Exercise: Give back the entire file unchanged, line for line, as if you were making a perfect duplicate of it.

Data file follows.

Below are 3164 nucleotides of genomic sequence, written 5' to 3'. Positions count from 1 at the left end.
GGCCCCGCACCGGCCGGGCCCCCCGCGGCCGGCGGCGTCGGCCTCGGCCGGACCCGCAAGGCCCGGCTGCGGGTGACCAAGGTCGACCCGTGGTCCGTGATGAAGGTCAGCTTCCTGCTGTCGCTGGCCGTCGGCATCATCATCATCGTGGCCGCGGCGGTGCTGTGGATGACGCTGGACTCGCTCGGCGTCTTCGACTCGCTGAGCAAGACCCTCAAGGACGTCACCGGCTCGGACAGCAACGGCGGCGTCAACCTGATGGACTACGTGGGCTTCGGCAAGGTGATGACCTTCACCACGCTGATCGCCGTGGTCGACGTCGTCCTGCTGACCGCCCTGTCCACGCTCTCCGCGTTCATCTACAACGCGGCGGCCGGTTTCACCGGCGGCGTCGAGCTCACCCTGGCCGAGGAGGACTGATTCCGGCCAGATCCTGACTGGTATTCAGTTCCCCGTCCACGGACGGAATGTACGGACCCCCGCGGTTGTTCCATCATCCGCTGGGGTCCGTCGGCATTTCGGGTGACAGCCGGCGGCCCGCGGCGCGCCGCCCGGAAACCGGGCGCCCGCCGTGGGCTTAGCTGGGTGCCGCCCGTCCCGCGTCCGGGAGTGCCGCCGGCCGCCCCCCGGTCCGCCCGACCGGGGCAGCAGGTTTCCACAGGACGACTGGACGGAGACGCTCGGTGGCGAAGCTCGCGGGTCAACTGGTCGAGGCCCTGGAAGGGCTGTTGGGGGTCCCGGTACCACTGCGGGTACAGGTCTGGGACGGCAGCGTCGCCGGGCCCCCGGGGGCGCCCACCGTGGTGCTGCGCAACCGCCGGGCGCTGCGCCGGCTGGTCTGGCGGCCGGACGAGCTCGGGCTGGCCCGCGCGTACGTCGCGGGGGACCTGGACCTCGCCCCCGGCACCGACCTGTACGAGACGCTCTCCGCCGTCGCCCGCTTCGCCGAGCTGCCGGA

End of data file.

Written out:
Below are 3164 nucleotides of genomic sequence, written 5' to 3'. Positions count from 1 at the left end.
GGCCCCGCACCGGCCGGGCCCCCCGCGGCCGGCGGCGTCGGCCTCGGCCGGACCCGCAAGGCCCGGCTGCGGGTGACCAAGGTCGACCCGTGGTCCGTGATGAAGGTCAGCTTCCTGCTGTCGCTGGCCGTCGGCATCATCATCATCGTGGCCGCGGCGGTGCTGTGGATGACGCTGGACTCGCTCGGCGTCTTCGACTCGCTGAGCAAGACCCTCAAGGACGTCACCGGCTCGGACAGCAACGGCGGCGTCAACCTGATGGACTACGTGGGCTTCGGCAAGGTGATGACCTTCACCACGCTGATCGCCGTGGTCGACGTCGTCCTGCTGACCGCCCTGTCCACGCTCTCCGCGTTCATCTACAACGCGGCGGCCGGTTTCACCGGCGGCGTCGAGCTCACCCTGGCCGAGGAGGACTGATTCCGGCCAGATCCTGACTGGTATTCAGTTCCCCGTCCACGGACGGAATGTACGGACCCCCGCGGTTGTTCCATCATCCGCTGGGGTCCGTCGGCATTTCGGGTGACAGCCGGCGGCCCGCGGCGCGCCGCCCGGAAACCGGGCGCCCGCCGTGGGCTTAGCTGGGTGCCGCCCGTCCCGCGTCCGGGAGTGCCGCCGGCCGCCCCCCGGTCCGCCCGACCGGGGCAGCAGGTTTCCACAGGACGACTGGACGGAGACGCTCGGTGGCGAAGCTCGCGGGTCAACTGGTCGAGGCCCTGGAAGGGCTGTTGGGGGTCCCGGTACCACTGCGGGTACAGGTCTGGGACGGCAGCGTCGCCGGGCCCCCGGGGGCGCCCACCGTGGTGCTGCGCAACCGCCGGGCGCTGCGCCGGCTGGTCTGGCGGCCGGACGAGCTCGGGCTGGCCCGCGCGTACGTCGCGGGGGACCTGGACCTCGCCCCCGGCACCGACCTGTACGAGACGCTCTCCGCCGTCGCCCGCTTCGCCGAGCTGCCGGA